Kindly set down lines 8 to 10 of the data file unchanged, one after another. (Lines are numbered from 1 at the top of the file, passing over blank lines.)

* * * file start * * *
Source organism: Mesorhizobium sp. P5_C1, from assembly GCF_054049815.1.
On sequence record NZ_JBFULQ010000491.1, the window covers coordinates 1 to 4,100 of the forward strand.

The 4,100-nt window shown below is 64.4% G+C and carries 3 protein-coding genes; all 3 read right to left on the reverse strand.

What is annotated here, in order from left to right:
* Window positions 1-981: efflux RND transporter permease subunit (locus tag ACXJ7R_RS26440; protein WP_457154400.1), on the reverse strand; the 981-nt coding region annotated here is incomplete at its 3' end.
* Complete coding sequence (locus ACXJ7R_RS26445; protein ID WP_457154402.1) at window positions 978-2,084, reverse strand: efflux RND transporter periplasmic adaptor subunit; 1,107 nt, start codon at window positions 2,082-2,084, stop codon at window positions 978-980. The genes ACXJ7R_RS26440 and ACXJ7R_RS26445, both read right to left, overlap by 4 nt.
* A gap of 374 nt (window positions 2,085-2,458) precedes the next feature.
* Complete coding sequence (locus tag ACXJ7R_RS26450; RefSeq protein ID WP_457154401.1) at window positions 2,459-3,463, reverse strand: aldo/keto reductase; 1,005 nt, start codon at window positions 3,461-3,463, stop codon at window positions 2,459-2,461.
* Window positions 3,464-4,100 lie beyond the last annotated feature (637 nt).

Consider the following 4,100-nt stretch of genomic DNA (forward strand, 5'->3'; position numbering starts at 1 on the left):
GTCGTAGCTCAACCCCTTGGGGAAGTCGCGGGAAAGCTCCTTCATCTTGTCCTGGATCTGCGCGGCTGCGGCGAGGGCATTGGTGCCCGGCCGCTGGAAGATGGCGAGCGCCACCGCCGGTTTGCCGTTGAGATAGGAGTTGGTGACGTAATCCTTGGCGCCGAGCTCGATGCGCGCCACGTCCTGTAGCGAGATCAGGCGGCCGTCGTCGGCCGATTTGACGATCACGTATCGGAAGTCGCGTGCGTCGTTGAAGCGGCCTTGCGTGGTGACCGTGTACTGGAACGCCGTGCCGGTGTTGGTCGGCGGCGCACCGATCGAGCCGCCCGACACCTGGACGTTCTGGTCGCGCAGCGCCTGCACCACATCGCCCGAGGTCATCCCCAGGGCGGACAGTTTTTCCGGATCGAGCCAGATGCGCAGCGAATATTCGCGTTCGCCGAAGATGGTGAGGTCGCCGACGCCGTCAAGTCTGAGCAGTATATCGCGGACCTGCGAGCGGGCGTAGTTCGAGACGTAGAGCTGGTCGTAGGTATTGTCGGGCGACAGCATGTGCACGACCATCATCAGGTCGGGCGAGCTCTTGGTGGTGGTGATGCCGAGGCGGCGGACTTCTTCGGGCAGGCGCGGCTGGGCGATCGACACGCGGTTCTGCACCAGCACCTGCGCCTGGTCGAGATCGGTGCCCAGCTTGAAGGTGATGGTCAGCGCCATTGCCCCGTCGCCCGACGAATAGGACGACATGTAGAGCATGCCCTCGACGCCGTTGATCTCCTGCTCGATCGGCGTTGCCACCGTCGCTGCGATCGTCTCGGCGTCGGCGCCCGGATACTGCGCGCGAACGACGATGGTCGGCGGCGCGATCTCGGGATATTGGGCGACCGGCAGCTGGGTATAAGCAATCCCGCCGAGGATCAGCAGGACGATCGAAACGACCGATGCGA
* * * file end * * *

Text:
* Complete coding sequence (locus tag ACXJ7R_RS26450; RefSeq protein ID WP_457154401.1) at window positions 2,459-3,463, reverse strand: aldo/keto reductase; 1,005 nt, start codon at window positions 3,461-3,463, stop codon at window positions 2,459-2,461.
* Window positions 3,464-4,100 lie beyond the last annotated feature (637 nt).

Consider the following 4,100-nt stretch of genomic DNA (forward strand, 5'->3'; position numbering starts at 1 on the left):